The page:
Prior to sowing, seed should be immersed in boiling water for 1 min to remove seedcoat dormancy. Seed coats can also be scratched or nicked with a file or nail clipper. Seeds are available from NFTA. Treated seed should be planted to a depth of 0.5 cm. Seedlings can be produced either by direct seeding or in a nursery. A nursery phase of 10-12 weeks is recommended. Soil should not be allowed to dry between sowing and germination. Young plants require protection from grazing animals.
In trials in southeast Queensland, A. saligna attained an average height of 6.2 m after only 41 months (Ryan and Bell in Boland 1989). The tree is tolerant of drought, light frost, alkalinity, and salt (Simmons 1981). Successful irrigation trials (6 liters/tree every 2nd day) have been undertaken at the Desert Development Center, The American University in Cairo. A. saligna coppices well and fodder biomass production is optimized by regular, annual harvesting (El-Lakany in Turnbull 1987). Trees grow poorly in tropical areas, except at high altitudes. In such areas the species A. ampliceps, a valuable alkaline soil fodder tree, may prove a more acceptable alternative.
The tree nodulates with certain strains of Rhizobium (Roughley in Turnbull 1987). In common with many other acacias, it forms associations with VA mycorrhizal fungi (Reddell and Warren in Turnbull 1987).
PESTS AND DISEASES:
Older plants are susceptible to gall rust, Uromycladium tepperianum, and various gallexploiting insects. In parts of Western Australia more than 90 percent of A. saligna trees bear conspicuous woody galls (Van den Berg 1978). Trees are susceptible to white scale insects (Coccidae) which attack the leaves and stems. Rodents sometimes attack the roots. Termites may cause serious problems in tropical countries (Michaelides 1979).
Caution is advised using A. saligna. The tree has become a major weed in South Africa by invading and displacing the indigenous vegetation (Roux and Middlemiss 1963). The species was introduced to South Africa in the first half of the nineteenth century. It has spread to waterways and irrigation channels. The seed has also spread in river sand transported for road and dam construction. Its hardiness and ability to coppice rapidly after fires or from trunks has also led to widespread establishment (Stirton 1980).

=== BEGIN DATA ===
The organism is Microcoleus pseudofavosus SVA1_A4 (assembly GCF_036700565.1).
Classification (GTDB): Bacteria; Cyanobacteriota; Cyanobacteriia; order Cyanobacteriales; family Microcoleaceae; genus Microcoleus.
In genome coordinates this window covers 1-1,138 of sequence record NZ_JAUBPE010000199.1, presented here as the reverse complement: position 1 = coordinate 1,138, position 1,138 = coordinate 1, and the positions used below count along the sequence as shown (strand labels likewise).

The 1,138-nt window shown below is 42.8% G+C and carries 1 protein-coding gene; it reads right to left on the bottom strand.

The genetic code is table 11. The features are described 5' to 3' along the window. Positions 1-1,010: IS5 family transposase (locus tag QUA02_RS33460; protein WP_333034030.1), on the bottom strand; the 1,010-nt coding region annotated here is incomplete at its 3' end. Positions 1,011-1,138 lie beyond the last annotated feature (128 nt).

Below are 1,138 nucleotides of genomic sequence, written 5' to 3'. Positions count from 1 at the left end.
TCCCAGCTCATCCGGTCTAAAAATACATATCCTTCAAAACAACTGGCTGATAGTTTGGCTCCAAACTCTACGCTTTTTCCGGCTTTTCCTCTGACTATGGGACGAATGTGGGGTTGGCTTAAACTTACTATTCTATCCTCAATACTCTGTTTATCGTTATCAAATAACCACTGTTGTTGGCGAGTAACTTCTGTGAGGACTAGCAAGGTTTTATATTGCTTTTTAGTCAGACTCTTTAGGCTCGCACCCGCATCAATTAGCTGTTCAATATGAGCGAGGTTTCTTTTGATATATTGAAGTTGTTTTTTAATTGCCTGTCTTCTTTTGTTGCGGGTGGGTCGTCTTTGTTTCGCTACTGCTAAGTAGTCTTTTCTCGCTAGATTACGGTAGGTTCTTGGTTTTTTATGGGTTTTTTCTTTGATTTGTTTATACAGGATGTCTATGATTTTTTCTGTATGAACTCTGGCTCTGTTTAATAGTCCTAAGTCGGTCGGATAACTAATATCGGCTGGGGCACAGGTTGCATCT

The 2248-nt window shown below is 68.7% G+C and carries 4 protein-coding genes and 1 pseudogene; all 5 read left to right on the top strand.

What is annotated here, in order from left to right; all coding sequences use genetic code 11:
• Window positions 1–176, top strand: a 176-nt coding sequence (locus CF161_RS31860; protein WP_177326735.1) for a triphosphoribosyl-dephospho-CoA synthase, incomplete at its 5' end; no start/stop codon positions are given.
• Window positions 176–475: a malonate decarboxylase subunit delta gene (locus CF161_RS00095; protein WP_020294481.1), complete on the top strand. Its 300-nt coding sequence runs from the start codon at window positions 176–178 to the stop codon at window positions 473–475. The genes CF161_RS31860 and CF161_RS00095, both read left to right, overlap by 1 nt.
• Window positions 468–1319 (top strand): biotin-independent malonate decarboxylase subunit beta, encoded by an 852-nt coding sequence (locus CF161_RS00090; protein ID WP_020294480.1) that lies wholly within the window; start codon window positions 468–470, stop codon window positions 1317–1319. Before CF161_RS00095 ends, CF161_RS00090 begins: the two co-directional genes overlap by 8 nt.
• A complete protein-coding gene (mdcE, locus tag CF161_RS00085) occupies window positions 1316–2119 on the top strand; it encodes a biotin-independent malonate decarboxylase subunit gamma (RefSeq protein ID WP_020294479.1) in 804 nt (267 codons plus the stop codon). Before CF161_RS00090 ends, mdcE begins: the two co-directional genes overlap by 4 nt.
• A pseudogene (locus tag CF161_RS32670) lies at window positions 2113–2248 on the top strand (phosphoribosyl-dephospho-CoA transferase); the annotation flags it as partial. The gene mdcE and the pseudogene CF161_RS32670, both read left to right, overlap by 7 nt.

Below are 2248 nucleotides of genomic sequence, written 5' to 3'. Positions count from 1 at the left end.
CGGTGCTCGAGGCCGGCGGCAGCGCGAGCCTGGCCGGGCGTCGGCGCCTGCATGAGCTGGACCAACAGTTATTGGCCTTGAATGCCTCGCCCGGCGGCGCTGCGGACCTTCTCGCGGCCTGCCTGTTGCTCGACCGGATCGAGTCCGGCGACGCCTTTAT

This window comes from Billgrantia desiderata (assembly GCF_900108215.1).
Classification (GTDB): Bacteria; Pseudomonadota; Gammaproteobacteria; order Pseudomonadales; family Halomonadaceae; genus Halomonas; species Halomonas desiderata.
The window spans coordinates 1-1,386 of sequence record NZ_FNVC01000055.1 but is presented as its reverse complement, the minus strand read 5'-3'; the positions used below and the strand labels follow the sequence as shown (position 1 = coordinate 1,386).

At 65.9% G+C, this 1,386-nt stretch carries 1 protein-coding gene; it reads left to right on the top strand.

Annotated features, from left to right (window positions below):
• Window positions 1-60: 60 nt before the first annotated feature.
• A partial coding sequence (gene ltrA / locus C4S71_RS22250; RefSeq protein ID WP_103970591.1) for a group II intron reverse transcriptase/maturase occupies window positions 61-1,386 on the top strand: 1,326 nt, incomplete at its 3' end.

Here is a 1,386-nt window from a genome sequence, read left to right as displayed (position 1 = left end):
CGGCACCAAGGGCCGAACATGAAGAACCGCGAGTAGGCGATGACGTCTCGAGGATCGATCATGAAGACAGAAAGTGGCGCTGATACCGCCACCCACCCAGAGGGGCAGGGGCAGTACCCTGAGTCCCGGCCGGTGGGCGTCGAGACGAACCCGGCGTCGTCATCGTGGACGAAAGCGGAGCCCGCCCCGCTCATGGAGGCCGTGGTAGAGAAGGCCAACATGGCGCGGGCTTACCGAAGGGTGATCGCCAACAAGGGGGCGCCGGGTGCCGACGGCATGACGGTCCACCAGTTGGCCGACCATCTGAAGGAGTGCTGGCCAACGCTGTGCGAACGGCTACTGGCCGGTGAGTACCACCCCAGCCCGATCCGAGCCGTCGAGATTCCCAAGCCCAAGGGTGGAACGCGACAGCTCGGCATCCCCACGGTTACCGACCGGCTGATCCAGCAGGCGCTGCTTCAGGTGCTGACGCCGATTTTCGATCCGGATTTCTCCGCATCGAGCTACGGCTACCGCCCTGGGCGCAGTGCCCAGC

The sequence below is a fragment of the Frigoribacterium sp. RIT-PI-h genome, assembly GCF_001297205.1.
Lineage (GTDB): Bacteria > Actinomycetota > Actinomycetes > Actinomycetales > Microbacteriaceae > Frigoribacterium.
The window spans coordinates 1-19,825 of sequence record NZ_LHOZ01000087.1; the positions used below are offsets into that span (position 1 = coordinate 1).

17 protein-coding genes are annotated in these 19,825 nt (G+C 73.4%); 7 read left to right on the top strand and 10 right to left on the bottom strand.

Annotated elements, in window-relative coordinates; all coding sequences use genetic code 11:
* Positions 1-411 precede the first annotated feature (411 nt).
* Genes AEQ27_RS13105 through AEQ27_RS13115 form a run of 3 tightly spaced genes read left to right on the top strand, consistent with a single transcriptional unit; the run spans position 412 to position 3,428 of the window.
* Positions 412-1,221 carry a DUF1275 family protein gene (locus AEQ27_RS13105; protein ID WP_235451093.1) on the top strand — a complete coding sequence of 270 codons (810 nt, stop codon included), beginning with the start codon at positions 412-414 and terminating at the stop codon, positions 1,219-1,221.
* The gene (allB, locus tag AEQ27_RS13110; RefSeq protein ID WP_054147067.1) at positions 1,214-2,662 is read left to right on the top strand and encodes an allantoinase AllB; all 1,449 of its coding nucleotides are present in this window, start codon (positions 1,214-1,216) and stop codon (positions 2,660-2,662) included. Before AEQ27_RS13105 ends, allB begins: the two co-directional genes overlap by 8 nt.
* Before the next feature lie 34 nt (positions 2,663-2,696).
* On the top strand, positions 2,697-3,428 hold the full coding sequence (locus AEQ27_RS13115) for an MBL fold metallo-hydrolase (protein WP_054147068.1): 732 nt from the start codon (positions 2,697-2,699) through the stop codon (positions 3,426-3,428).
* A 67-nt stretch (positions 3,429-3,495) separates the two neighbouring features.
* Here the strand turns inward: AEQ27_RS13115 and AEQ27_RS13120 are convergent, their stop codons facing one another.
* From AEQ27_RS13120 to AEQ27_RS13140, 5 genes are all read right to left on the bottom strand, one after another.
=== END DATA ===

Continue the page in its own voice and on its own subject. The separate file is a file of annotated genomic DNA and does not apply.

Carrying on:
Boland, D.J. (ed). 1989. Trees for the Tropics. ACIAR Monograph No. 10. ACIAR, Canberra, Australia.
Hall, N. and J.W. Turnbull. 1976. Acacia saligna (Labill.) H. Wendl. formerly known as A. cyanophylla Lindl. Australian Acacias No. 4. CSIRO Division of Forest Research Canberra.
Maslin. B.R. 1974. Studies in the Genus Acacia, 3: The taxonomy of A. saligna (Labill.) H. Wendl. Nuytsia 1(4), 332-340.
Michaelides, E.D. 1979. Mini-monograph on Acacia cyanophylla. Technical Consultation on Fast-Growing Plantation Broadleaved Trees for Mediterranean and Temperate Zones. Lisbon, Portugal, 16-20 October 1979. FAO, Rome.
Roux, E.R. and E. Middlemiss. 1963. Studies in the autecology of Australian acacias in South Africa. The occurrence and distribution of Acacia cyanophylla and A. cyclops in the Cape Province. South Africa J. Science 59:286-294.
Simmons, M. 1981. Acacias of Australia. Thomas Nelson, Melbourne.
Stirton, C.H. (ed). 1980. Plant Invaders: Beautiful, but Dangerous. The Department of Nature and Environmental Conservation of the Provincial Administration, Cape Town, South Africa.
Turnbull, J.W. (ed). 1987. Australian Acacias in Developing Countries. ACIAR Proceedings No. 16. ACIAR, Canberra, Australia.
Van den Berg, M A. 1978. Natural enemies of certain acacias in Australia. Proc. 2nd Nat. Weeds Conf. S. Afr. 75-82.
Woodward, A. and J.D. Reed. 1989. The influence of polyphenolics on the nutritive value of browse: A summary of research conducted at ILCA. ILCA Bulletin 1989. No. 35, p 2-11.
NFTA 91-02 April 1991